Science & Nature

Scientists urged to ramp up ability to communicate to society through technology

DBT Secretary Dr Rajesh Gokhale called upon scientists to learn to communicate through various media to drum up support for their pursuits.

Scientists have been urged to ramp up their ability to effectively communicate to society that technology, deeply ingrained in scientific thesis, can improve life. The call came from Dr Rajesh Gokhale, Secretary, Department of Biotechnology (DBT), Government of India, who noted that the social sector in the country is not growing vis-à-vis scientific progress.

Dr Gokhale, speaking after while inaugurating a four-day DBT Conclave organised by Rajiv Gandhi Centre for Biotechnology (RGCB) in the Kerala capital, he said that the real problem is the lack of connect between science and society. He called upon the scientific community to learn to communicate through various media, including Twitter, Facebook, videos and newspapers, to drum up support for their pursuits.

Scientists should be equipped with capabilities on par with their peers abroad

“If you don’t get support, the investment that goes into science and in you stays back and the country suffers,” he said. Highlighting that several other important areas are achieving competitive advantage and staying relevant in the Indian scientific ecosystem, he said scientists should be equipped with capabilities on par with their peers abroad to compete with them.

Dr Gokhale also stressed the need for collaborative projects, teamwork and connecting with experts to solve problems and challenges. He said the DBT fosters innovations and enterprises and is also striving to strategically nurture and strengthen bio-economy.

“The Indian bioeconomy grew from $70.2 billion to $80.12 billion in 2021 and a total of 1,128 biotech startups were set up last year. India conducted a total of 506.7 million COVID-19 tests in 2021 as well as a total of 1.45 billion doses of its vaccines were administered,” he stated.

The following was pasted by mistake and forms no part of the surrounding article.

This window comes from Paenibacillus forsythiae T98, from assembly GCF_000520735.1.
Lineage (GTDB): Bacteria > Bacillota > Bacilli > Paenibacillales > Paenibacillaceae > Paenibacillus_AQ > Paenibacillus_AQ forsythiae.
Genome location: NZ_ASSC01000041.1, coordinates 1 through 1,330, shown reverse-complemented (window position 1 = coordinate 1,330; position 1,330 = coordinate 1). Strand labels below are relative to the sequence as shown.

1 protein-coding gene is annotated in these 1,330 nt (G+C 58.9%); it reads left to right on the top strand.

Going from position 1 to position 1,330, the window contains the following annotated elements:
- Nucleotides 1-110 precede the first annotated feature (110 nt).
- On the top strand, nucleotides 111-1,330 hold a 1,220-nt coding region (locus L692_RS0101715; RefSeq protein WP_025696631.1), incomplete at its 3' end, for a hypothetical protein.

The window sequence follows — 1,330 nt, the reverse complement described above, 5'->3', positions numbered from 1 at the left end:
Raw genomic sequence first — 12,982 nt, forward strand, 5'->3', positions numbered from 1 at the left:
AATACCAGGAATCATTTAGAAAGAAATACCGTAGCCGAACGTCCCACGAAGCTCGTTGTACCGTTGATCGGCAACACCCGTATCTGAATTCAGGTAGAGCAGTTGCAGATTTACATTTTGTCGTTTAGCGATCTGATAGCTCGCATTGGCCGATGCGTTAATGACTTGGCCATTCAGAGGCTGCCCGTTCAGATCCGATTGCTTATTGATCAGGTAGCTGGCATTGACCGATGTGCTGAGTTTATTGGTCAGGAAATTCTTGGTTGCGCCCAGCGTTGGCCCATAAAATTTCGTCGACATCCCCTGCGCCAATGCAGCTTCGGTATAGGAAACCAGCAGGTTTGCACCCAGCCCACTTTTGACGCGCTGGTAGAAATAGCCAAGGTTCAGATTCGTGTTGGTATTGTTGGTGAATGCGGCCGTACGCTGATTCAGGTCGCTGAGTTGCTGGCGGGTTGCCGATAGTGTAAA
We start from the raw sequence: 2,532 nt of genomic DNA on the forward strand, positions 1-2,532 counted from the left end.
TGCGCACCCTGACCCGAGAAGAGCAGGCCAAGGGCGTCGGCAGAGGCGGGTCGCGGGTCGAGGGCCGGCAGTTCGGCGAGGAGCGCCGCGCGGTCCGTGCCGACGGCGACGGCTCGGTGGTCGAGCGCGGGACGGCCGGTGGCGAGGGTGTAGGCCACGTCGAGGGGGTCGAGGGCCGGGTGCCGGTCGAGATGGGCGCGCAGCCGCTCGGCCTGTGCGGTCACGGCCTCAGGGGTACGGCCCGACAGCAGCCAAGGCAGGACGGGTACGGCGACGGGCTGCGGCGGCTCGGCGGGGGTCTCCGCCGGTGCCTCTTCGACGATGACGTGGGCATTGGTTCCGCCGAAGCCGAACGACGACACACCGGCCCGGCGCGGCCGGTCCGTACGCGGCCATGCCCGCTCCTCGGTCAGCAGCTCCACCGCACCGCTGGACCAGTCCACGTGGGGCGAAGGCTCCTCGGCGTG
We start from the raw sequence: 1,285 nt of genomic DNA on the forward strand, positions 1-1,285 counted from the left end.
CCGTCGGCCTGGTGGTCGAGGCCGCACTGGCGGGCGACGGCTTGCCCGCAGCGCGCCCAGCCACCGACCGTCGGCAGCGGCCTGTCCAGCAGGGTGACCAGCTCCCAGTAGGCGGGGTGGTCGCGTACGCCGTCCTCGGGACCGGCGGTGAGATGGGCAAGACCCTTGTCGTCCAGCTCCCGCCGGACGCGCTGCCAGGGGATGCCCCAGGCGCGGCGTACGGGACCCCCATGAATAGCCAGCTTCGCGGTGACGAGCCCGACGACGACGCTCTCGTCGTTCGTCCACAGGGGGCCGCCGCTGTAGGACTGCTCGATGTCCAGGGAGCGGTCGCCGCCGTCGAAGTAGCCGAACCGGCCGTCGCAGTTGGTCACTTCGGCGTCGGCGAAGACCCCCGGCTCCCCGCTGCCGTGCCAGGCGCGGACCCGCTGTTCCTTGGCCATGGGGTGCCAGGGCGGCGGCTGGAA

Tech innovation the main battlefield of international strategic games

Since technology innovation has become the main battlefield of international strategic game, scientists should be very careful of what should be shared outside and what should not, he added. Commenting on the challenge before the country, the Secretary said, “It’s completely technological decoupling now across the world. What India wants to do is how soon can the country become a serious competitor in the foundational technologies of 21st century?” RGCB Director Prof Chandrabhas Narayana welcomed the gathering, which consisted of research fellows and experts from across the country. 

In his address, Dr Sudhanshu Vrati, Executive Director, Regional Centre for Biotechnology (RCB), Faridabad, said the DBT Conclave is a great opportunity for young scientists to create network that would lead to many prospective collaborations and discussion of ideas. Speaking on ‘Ramalingaswami Re-entry Fellowship and MK Bhan-Young Researcher Fellowship’ programmes, Dr Sanjay Kumar Mishra, Senior Advisor and Scientist, DBT, said interaction among budding scientists is very important as it will result in several scientific advancements.

Dr Mishra also stressed that scientists need to understand what is happening in other areas apart from gaining expertise in their own disciplines.

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Sanjeev Ramachandran

A journalist with 23 years of experience, Sanjeev has worked with reputed media houses such as Business Standard, The New Indian Express, MSN India, PanAsiaBiz. Sanjeev can be reached at [email protected]

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